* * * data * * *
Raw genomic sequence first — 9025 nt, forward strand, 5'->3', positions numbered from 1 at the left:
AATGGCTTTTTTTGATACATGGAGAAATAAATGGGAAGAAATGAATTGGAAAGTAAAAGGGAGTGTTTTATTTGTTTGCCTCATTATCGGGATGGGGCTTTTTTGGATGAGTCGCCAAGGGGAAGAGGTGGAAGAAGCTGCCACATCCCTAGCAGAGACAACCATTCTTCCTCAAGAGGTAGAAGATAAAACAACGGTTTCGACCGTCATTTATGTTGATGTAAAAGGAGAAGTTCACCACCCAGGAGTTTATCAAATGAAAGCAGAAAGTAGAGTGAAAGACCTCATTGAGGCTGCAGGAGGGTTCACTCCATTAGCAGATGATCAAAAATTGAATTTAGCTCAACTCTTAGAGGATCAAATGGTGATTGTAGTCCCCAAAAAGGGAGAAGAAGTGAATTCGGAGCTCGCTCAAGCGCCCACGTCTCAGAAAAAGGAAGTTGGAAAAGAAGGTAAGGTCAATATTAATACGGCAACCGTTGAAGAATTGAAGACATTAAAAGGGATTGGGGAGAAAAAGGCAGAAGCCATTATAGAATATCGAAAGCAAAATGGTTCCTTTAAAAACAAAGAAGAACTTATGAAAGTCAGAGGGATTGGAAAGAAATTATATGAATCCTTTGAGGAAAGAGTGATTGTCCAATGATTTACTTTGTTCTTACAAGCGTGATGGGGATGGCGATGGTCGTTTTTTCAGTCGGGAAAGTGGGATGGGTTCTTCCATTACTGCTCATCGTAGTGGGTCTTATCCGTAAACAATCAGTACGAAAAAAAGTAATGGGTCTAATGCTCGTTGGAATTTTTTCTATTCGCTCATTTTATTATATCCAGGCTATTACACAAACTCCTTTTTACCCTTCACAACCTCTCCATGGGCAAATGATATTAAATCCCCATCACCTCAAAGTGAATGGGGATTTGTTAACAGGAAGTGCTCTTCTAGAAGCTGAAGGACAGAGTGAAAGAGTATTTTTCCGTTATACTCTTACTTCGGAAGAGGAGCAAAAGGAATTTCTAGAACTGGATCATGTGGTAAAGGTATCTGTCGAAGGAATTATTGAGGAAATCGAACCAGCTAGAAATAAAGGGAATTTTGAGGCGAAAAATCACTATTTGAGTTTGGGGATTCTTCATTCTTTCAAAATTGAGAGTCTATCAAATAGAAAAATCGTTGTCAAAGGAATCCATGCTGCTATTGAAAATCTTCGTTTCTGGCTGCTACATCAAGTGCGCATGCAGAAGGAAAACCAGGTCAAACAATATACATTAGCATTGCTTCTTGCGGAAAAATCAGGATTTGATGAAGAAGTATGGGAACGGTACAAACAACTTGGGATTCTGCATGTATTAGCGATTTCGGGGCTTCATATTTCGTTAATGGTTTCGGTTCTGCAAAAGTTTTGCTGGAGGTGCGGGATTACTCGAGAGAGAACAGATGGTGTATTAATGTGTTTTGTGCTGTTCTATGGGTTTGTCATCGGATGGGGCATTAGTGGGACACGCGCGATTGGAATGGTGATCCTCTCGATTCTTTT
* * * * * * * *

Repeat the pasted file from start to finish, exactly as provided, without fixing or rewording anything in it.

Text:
Raw genomic sequence first — 9025 nt, forward strand, 5'->3', positions numbered from 1 at the left:
AATGGCTTTTTTTGATACATGGAGAAATAAATGGGAAGAAATGAATTGGAAAGTAAAAGGGAGTGTTTTATTTGTTTGCCTCATTATCGGGATGGGGCTTTTTTGGATGAGTCGCCAAGGGGAAGAGGTGGAAGAAGCTGCCACATCCCTAGCAGAGACAACCATTCTTCCTCAAGAGGTAGAAGATAAAACAACGGTTTCGACCGTCATTTATGTTGATGTAAAAGGAGAAGTTCACCACCCAGGAGTTTATCAAATGAAAGCAGAAAGTAGAGTGAAAGACCTCATTGAGGCTGCAGGAGGGTTCACTCCATTAGCAGATGATCAAAAATTGAATTTAGCTCAACTCTTAGAGGATCAAATGGTGATTGTAGTCCCCAAAAAGGGAGAAGAAGTGAATTCGGAGCTCGCTCAAGCGCCCACGTCTCAGAAAAAGGAAGTTGGAAAAGAAGGTAAGGTCAATATTAATACGGCAACCGTTGAAGAATTGAAGACATTAAAAGGGATTGGGGAGAAAAAGGCAGAAGCCATTATAGAATATCGAAAGCAAAATGGTTCCTTTAAAAACAAAGAAGAACTTATGAAAGTCAGAGGGATTGGAAAGAAATTATATGAATCCTTTGAGGAAAGAGTGATTGTCCAATGATTTACTTTGTTCTTACAAGCGTGATGGGGATGGCGATGGTCGTTTTTTCAGTCGGGAAAGTGGGATGGGTTCTTCCATTACTGCTCATCGTAGTGGGTCTTATCCGTAAACAATCAGTACGAAAAAAAGTAATGGGTCTAATGCTCGTTGGAATTTTTTCTATTCGCTCATTTTATTATATCCAGGCTATTACACAAACTCCTTTTTACCCTTCACAACCTCTCCATGGGCAAATGATATTAAATCCCCATCACCTCAAAGTGAATGGGGATTTGTTAACAGGAAGTGCTCTTCTAGAAGCTGAAGGACAGAGTGAAAGAGTATTTTTCCGTTATACTCTTACTTCGGAAGAGGAGCAAAAGGAATTTCTAGAACTGGATCATGTGGTAAAGGTATCTGTCGAAGGAATTATTGAGGAAATCGAACCAGCTAGAAATAAAGGGAATTTTGAGGCGAAAAATCACTATTTGAGTTTGGGGATTCTTCATTCTTTCAAAATTGAGAGTCTATCAAATAGAAAAATCGTTGTCAAAGGAATCCATGCTGCTATTGAAAATCTTCGTTTCTGGCTGCTACATCAAGTGCGCATGCAGAAGGAAAACCAGGTCAAACAATATACATTAGCATTGCTTCTTGCGGAAAAATCAGGATTTGATGAAGAAGTATGGGAACGGTACAAACAACTTGGGATTCTGCATGTATTAGCGATTTCGGGGCTTCATATTTCGTTAATGGTTTCGGTTCTGCAAAAGTTTTGCTGGAGGTGCGGGATTACTCGAGAGAGAACAGATGGTGTATTAATGTGTTTTGTGCTGTTCTATGGGTTTGTCATCGGATGGGGCATTAGTGGGACACGCGCGATTGGAATGGTGATCCTCTCGATTCTTTT